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Architects of NSA Spying Strategy Are Leaving
Chief Keith Alexander and deputy Chris Inglis are stepping down
By John Johnson, Newser Staff
Posted Oct 16, 2013 6:06 PM CDT
NSA chief Keith B. Alexander gestures with his hands while testifying on Capitol Hill. Deputy Chris Inglis is at his right.   (AP Photo/J. Scott Applewhite)

(Newser) – Fallout from the Edward Snowden revelations? NSA chief Keith Alexander and his top civilian deputy are leaving the agency, reports Reuters. Alexander, whose eight-year reign is the NSA's longest, is expected to be gone by next spring. Deputy Chris Inglis, who has served since 2006, will be gone sooner. The departures could give President Obama a chance to restructure the agency, perhaps by splitting the duties of the NSA chief and the ever-growing US Cyber Command. Alexander, a strong defender of the NSA's eavesdropping practices, currently runs them both. (Another key figure in the Snowden chronicles, journalist Glenn Greenwald, will be getting a new job, too.)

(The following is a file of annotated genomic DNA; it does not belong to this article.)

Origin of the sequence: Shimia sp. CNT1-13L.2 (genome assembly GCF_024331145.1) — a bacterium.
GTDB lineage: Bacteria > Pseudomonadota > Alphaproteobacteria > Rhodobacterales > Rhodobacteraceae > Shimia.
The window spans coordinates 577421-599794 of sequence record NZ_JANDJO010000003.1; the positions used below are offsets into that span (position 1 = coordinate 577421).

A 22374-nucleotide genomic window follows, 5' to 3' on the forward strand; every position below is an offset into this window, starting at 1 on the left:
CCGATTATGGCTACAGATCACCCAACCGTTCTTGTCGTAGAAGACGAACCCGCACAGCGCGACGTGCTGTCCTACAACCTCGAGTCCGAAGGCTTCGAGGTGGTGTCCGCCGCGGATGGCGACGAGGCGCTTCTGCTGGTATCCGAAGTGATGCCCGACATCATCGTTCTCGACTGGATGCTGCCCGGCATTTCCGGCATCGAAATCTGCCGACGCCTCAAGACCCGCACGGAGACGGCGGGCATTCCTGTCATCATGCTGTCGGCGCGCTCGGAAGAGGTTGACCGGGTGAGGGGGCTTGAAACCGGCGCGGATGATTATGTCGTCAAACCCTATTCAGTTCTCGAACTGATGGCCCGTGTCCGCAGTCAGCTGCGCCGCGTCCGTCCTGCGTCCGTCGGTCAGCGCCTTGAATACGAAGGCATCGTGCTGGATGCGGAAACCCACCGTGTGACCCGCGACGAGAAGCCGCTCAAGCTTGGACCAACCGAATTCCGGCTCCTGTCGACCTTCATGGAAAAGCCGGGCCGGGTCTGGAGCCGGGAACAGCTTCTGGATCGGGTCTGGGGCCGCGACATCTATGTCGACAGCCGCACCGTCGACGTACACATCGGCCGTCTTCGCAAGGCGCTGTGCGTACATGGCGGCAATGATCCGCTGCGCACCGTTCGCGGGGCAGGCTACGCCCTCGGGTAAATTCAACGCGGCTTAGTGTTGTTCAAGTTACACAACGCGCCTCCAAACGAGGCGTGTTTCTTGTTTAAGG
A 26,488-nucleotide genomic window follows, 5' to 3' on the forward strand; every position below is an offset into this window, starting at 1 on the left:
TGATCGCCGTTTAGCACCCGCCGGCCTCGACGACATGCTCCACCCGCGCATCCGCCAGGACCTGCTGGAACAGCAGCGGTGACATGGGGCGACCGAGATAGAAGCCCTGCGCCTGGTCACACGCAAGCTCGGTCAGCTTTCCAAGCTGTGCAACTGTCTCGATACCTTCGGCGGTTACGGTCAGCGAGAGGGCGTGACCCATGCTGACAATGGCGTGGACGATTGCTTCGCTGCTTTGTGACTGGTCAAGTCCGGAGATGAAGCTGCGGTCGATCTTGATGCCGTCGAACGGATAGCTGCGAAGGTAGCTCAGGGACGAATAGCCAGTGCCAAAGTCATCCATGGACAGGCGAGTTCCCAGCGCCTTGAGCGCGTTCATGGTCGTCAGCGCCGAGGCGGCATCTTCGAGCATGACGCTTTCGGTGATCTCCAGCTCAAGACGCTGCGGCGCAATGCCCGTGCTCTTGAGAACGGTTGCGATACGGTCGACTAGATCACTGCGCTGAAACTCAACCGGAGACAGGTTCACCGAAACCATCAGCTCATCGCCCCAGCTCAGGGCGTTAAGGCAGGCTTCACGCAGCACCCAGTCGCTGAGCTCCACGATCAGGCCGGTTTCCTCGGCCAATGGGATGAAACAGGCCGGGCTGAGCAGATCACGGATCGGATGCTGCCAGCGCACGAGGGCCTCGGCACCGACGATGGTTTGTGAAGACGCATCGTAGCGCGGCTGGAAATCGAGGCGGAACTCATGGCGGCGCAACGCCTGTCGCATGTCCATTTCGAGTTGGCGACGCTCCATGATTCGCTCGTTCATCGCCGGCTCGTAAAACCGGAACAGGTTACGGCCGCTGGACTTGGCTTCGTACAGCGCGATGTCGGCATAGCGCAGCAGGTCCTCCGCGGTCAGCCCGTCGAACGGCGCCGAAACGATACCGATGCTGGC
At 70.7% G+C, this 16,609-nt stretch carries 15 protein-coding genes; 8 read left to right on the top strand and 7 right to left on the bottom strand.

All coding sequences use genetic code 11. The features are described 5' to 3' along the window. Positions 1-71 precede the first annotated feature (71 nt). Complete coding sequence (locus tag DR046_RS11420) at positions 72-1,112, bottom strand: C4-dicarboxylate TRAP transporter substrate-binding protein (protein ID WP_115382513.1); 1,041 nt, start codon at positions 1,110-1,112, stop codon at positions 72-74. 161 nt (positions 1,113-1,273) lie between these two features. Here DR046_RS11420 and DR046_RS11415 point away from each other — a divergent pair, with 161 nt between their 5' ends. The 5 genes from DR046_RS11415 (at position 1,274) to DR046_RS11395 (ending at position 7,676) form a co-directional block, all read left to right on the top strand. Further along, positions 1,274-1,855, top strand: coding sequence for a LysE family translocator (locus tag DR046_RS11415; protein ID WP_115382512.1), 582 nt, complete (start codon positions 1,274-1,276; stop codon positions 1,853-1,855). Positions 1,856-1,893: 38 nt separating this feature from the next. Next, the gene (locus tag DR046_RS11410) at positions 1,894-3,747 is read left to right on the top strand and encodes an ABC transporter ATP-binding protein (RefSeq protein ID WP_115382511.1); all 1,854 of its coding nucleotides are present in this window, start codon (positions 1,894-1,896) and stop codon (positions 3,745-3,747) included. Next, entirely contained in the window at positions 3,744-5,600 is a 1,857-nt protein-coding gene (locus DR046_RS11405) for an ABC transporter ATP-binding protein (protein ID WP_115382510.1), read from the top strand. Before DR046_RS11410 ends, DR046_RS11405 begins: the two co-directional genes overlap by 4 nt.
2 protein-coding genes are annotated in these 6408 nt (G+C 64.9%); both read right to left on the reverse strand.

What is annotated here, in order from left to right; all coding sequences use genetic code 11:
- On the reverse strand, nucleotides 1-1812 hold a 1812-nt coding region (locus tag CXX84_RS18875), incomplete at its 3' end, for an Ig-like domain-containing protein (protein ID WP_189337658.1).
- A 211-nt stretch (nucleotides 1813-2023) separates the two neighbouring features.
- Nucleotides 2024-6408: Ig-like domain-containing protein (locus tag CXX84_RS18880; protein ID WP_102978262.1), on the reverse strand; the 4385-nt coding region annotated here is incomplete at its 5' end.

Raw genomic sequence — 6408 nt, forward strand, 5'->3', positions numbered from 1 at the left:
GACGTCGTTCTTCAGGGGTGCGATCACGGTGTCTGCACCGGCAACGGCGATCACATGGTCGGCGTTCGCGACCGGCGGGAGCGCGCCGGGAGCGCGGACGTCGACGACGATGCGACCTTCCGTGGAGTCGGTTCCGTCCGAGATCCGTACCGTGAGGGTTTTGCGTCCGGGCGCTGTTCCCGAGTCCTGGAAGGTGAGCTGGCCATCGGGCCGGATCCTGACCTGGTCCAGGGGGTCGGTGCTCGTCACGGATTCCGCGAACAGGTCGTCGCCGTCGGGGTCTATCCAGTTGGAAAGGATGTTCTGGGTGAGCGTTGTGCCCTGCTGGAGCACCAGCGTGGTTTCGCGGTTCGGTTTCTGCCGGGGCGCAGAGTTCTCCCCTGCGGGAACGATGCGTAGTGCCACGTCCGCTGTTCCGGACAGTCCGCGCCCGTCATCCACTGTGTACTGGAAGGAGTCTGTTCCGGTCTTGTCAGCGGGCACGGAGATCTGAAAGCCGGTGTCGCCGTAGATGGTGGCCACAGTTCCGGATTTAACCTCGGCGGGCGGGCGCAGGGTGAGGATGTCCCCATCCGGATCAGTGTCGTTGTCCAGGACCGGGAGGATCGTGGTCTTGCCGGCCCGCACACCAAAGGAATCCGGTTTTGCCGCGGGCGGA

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Showing 3 of 27 comments
democracy1776
Oct 17, 2013 5:13 PM CDT
I see this guy has been there for 8 years. So he is a hold over from Bush. I can not believe that Obama did not do a house cleaning when he came to office. I hope that he has learned a good lesson. Fire ever on that was associated with Bush and Cheney. My God these two are two of the most evil men on earth.
HANKHILL
Oct 17, 2013 7:22 AM CDT
ob wan kabomber does it again!
OuttaHere
Oct 17, 2013 7:22 AM CDT
Not sure letting the President restructure the agency is such a good idea. There is already too much power in the Executive branch.